• Not that anything illegal or untoward goes on there
  9. In latest sign of Kim Jong-un's ascent, pictures and artwork of son of Dear Leader featured on packaging at Pyongyang McDonald's pilot restaurant (Yonhap)

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Wednesday, April 28, 2010

Daily Kor for April 28, 2010

It's nice to have some good news for a change. Congratulations, Oh Eunsun! Now get down safely.
  1. South Korean climber Oh Eunsun becomes first woman to reach summit of all fourteen peaks over 8000 meters (AP via LAT, Reuters, Guardian, Yonhap, Joongang Daily, Korea Herald, Korea Times)
    • Dispute exists over alpinist's feat (BBC)
  2. South Koreans stream to memorial altars for victims of Chonan sinking (Yonhap)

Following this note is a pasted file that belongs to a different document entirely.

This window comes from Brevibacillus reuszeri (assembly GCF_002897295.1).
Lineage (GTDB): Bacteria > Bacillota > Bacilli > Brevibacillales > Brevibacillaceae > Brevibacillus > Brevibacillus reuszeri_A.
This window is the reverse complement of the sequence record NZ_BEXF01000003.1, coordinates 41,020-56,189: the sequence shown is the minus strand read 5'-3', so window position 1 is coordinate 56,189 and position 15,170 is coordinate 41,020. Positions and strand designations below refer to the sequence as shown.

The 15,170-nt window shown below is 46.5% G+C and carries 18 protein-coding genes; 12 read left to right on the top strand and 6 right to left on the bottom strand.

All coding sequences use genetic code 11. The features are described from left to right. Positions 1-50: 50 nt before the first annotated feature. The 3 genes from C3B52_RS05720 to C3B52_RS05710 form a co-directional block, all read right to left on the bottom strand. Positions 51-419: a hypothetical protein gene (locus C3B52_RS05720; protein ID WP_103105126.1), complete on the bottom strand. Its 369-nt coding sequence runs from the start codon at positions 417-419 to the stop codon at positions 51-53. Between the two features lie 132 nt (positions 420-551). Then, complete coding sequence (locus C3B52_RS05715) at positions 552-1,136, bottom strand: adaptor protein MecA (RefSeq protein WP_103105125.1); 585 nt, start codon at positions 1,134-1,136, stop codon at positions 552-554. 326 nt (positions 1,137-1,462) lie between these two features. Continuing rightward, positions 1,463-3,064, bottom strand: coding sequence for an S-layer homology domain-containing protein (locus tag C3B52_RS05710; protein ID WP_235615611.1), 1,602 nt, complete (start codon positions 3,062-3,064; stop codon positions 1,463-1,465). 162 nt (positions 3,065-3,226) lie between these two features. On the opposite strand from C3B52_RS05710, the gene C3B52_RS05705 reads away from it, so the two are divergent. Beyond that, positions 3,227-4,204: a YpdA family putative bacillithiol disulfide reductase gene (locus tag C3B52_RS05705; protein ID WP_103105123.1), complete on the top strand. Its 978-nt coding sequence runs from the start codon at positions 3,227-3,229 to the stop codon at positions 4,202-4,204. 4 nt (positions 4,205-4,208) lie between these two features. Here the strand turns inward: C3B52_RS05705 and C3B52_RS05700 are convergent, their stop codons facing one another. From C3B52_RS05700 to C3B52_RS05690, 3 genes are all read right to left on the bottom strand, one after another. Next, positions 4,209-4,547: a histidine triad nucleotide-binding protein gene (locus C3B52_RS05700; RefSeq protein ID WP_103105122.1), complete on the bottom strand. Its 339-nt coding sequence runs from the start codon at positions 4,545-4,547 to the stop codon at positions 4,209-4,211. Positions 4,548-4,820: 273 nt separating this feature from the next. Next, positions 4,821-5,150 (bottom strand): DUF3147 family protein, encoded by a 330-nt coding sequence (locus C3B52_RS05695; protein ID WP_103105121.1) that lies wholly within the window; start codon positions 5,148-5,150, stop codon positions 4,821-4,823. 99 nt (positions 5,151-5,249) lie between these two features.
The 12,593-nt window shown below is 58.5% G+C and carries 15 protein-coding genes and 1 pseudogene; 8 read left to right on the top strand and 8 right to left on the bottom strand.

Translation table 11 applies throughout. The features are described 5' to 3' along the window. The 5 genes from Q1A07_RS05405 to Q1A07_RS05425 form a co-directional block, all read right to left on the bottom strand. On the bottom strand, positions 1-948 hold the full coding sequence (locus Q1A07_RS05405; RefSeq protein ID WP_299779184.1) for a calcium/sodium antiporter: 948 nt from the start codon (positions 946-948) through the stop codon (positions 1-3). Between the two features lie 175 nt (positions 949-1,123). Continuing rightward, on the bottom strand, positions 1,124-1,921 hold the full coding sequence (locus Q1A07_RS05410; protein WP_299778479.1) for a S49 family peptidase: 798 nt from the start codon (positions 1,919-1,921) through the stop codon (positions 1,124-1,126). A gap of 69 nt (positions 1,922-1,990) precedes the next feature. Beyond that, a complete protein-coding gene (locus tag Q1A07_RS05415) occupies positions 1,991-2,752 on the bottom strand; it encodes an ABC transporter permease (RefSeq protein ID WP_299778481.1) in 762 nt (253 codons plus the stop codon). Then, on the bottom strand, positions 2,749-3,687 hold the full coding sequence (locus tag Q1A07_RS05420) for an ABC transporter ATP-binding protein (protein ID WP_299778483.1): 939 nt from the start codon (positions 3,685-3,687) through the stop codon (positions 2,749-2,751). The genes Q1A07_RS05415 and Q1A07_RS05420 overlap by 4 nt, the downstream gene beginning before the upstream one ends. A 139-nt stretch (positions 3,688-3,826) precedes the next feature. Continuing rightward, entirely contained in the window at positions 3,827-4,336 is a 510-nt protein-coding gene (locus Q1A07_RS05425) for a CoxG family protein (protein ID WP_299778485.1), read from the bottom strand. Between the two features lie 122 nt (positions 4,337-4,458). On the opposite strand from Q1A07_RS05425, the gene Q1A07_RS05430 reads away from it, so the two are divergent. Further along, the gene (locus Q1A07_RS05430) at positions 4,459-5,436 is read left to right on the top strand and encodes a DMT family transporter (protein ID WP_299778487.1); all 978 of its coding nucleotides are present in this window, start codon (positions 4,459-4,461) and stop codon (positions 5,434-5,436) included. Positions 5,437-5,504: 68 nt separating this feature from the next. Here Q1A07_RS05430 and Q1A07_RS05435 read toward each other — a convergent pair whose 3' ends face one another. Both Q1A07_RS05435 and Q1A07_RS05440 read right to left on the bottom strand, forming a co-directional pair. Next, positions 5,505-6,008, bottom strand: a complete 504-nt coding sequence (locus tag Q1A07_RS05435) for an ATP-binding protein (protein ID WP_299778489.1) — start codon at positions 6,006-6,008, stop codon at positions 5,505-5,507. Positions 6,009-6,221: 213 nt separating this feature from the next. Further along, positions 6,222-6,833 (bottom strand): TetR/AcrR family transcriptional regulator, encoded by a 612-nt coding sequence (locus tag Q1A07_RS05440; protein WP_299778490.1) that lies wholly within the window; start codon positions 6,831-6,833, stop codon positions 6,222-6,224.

• Heritage Foundation senior researcher says ROK unlikely to respond militarily (Yonhap)
    • Experts say sinking shows hole in ROK defense (Yonhap)
    • North Korean watchers report boasting about "revenge" brought by sinking (Joongang Daily)
  3. ROK foreign exchange traders buy $1.5 billion to offset "excessive" rise of Korean won (Reuters, Bloomberg)
  4. HSBC head says bank will not bid for Korea Exchange Bank (Reuters)
  5. South Korea lifts iPad "ban" (WSJ, Yonhap, Joongang Daily)
  6. President Lee says Saemangeum tidal flat reclamation will change Korea's history (Yonhap)
  7. Shockwave ripples through washed-up former athlete community as Pete Rose's girlfriend, Kiana Kim, revealed to be Real Doll (ESPN)
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Tuesday, April 27, 2010

Daily Kor for April 27, 2010